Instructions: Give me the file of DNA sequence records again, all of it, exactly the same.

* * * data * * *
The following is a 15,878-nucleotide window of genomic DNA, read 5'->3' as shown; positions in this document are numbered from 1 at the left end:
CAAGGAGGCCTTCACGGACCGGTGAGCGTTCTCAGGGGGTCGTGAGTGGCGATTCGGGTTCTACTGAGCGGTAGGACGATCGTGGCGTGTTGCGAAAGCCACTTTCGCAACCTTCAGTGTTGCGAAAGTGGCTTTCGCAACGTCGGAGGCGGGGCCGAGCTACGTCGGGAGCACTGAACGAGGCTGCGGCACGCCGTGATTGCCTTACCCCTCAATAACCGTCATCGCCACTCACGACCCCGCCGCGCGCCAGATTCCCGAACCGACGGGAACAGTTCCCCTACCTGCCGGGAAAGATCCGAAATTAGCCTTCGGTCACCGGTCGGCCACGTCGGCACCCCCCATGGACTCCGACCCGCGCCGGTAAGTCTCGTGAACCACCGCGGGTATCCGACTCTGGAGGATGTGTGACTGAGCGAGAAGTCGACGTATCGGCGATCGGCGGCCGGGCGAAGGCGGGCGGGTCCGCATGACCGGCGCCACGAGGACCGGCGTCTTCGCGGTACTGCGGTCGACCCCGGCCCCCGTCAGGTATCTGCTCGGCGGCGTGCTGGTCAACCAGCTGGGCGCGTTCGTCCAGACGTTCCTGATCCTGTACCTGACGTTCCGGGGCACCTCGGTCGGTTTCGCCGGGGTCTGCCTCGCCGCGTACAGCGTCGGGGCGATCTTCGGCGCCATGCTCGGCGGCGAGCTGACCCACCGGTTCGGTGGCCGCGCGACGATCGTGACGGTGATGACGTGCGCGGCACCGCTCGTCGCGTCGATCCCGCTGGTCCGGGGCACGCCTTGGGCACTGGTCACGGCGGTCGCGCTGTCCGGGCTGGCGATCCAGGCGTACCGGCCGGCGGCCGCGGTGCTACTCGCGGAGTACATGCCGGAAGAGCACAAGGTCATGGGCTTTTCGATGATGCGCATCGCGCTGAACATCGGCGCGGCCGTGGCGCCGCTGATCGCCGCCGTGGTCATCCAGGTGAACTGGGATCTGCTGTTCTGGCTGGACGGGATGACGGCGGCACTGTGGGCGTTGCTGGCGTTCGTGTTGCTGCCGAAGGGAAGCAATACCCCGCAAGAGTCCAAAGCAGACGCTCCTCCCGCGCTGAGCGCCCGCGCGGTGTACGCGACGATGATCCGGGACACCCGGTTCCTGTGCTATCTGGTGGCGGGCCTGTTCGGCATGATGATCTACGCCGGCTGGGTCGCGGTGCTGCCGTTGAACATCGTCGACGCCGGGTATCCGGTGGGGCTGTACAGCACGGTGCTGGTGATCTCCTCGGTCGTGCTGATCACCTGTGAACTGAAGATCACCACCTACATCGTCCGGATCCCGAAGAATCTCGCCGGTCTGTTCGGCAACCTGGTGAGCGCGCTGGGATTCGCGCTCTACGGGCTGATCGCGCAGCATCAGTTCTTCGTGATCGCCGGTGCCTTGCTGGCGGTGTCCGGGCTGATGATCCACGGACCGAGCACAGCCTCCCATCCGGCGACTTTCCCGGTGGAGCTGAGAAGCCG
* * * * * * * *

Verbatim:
The following is a 15,878-nucleotide window of genomic DNA, read 5'->3' as shown; positions in this document are numbered from 1 at the left end:
CAAGGAGGCCTTCACGGACCGGTGAGCGTTCTCAGGGGGTCGTGAGTGGCGATTCGGGTTCTACTGAGCGGTAGGACGATCGTGGCGTGTTGCGAAAGCCACTTTCGCAACCTTCAGTGTTGCGAAAGTGGCTTTCGCAACGTCGGAGGCGGGGCCGAGCTACGTCGGGAGCACTGAACGAGGCTGCGGCACGCCGTGATTGCCTTACCCCTCAATAACCGTCATCGCCACTCACGACCCCGCCGCGCGCCAGATTCCCGAACCGACGGGAACAGTTCCCCTACCTGCCGGGAAAGATCCGAAATTAGCCTTCGGTCACCGGTCGGCCACGTCGGCACCCCCCATGGACTCCGACCCGCGCCGGTAAGTCTCGTGAACCACCGCGGGTATCCGACTCTGGAGGATGTGTGACTGAGCGAGAAGTCGACGTATCGGCGATCGGCGGCCGGGCGAAGGCGGGCGGGTCCGCATGACCGGCGCCACGAGGACCGGCGTCTTCGCGGTACTGCGGTCGACCCCGGCCCCCGTCAGGTATCTGCTCGGCGGCGTGCTGGTCAACCAGCTGGGCGCGTTCGTCCAGACGTTCCTGATCCTGTACCTGACGTTCCGGGGCACCTCGGTCGGTTTCGCCGGGGTCTGCCTCGCCGCGTACAGCGTCGGGGCGATCTTCGGCGCCATGCTCGGCGGCGAGCTGACCCACCGGTTCGGTGGCCGCGCGACGATCGTGACGGTGATGACGTGCGCGGCACCGCTCGTCGCGTCGATCCCGCTGGTCCGGGGCACGCCTTGGGCACTGGTCACGGCGGTCGCGCTGTCCGGGCTGGCGATCCAGGCGTACCGGCCGGCGGCCGCGGTGCTACTCGCGGAGTACATGCCGGAAGAGCACAAGGTCATGGGCTTTTCGATGATGCGCATCGCGCTGAACATCGGCGCGGCCGTGGCGCCGCTGATCGCCGCCGTGGTCATCCAGGTGAACTGGGATCTGCTGTTCTGGCTGGACGGGATGACGGCGGCACTGTGGGCGTTGCTGGCGTTCGTGTTGCTGCCGAAGGGAAGCAATACCCCGCAAGAGTCCAAAGCAGACGCTCCTCCCGCGCTGAGCGCCCGCGCGGTGTACGCGACGATGATCCGGGACACCCGGTTCCTGTGCTATCTGGTGGCGGGCCTGTTCGGCATGATGATCTACGCCGGCTGGGTCGCGGTGCTGCCGTTGAACATCGTCGACGCCGGGTATCCGGTGGGGCTGTACAGCACGGTGCTGGTGATCTCCTCGGTCGTGCTGATCACCTGTGAACTGAAGATCACCACCTACATCGTCCGGATCCCGAAGAATCTCGCCGGTCTGTTCGGCAACCTGGTGAGCGCGCTGGGATTCGCGCTCTACGGGCTGATCGCGCAGCATCAGTTCTTCGTGATCGCCGGTGCCTTGCTGGCGGTGTCCGGGCTGATGATCCACGGACCGAGCACAGCCTCCCATCCGGCGACTTTCCCGGTGGAGCTGAGAAGCCG